Common trail insects of Big Bend National Park

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Title: Common trail insects of Big Bend National Park
Author: So, Tanya M.
Abstract: Big Bend National Park , the United States' twenty -seventh national park , was established by Congress on June 12 , 1944 , setting aside 708 ,221 acres of desert and mountain terrain to protect for future generations (Jameson 1996 ) . Selected for its dramatic scenery , geologic features , and unique plant and animal communities , it also provides the best example of Chihuahuan Desert ecology in the United States (Maxwell 1968 , Wauer 1973 ) . Although the Chihuahuan Desert is the largest of the three creosotebush dominated deserts in North America , it is also the least understood (Brown 1994 ) . Entomologists estimate over 5 ,000 species of insects occur within Big Bend National Park . Yet only about 4 ,000 have been identified , and only a handful of the many orders have been studied with any thoroughness (Van Pelt 1995 , Wauer 1973 ) . The first large , general study of insects in Big Bend National Park was made by R . H . Baker in 1937 as a background study for the proposed national park . Subsequent studies have been confined mostly to specific orders , families , or genera with the exception of Van Pelt's 1995 armotated inventory of insects in the park (Van Pelt 1995 ) . However , this work is based on secondary sources and has no insect descriptions or photographs . In fact , with the exception of Roland Wauer's recent Butterflies of West Texas Parks and Preserves , there have been no field guides on the insects of Big Bend Nafional Park (Wauer 2002 ) . The purpose of the present study is to provide an easy -to -use field guide for the layperson as an aid in identifying commonly encountered insects in the park . It focuses on some of the higher -profile , "charismatic ," or easily noficed insects that a casual visitor stopping at highly frequented areas within the park is likely to see . In addition to aiding in insect identification , this guide is intended to be educational in providing information on insect distribution , habitat , and behavior . In helping people become more familiar with the world of desert invertebrates , 1 hope that this guide will foster a broader ecological understanding of desert environments and ultimately encourage conservation of our natural resources .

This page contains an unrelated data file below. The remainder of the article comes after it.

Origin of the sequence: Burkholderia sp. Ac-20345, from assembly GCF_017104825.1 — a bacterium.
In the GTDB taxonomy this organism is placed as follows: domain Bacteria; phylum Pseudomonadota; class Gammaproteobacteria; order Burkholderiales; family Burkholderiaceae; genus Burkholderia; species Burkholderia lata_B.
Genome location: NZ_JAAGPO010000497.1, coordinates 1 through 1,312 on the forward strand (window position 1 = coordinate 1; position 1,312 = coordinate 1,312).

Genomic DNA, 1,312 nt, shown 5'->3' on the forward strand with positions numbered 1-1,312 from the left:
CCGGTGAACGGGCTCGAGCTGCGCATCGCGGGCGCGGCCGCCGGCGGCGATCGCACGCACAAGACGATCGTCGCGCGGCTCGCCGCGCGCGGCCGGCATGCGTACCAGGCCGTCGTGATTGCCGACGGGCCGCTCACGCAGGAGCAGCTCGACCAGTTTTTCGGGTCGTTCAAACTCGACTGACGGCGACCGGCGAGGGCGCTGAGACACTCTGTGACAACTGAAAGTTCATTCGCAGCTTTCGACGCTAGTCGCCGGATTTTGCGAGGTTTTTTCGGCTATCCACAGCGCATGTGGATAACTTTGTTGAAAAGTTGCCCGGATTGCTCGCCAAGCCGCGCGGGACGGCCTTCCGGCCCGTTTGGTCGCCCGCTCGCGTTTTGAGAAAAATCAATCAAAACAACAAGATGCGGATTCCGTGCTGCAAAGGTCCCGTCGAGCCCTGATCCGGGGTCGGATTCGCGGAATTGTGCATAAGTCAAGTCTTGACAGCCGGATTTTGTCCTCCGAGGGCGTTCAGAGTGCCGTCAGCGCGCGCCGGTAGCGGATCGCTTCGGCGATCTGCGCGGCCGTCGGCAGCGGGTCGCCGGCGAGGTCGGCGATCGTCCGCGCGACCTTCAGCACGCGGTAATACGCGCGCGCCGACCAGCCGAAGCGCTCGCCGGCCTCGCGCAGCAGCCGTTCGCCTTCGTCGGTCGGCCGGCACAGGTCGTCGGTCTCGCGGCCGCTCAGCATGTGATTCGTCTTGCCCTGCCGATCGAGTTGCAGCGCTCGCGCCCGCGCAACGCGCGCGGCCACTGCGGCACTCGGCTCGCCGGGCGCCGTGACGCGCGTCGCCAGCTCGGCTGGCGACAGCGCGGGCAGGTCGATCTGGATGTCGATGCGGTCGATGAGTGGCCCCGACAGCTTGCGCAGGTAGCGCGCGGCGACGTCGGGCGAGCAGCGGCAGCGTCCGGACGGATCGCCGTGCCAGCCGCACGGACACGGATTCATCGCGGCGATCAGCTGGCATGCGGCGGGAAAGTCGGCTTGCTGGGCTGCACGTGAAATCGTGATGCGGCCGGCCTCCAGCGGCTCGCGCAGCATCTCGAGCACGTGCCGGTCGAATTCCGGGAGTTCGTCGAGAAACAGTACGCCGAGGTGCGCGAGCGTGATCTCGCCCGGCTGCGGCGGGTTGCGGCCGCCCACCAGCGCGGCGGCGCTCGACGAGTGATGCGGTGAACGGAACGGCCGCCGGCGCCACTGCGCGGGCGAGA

URI: http : / /hdl .handle .net /2346 /13195
Date: 2002-05

Citation

So, Tanya M. Common trail insects of Big Bend National Park. Master's thesis, Texas Tech University. Available electronically from http : / /hdl .handle .net /2346 /13195 .

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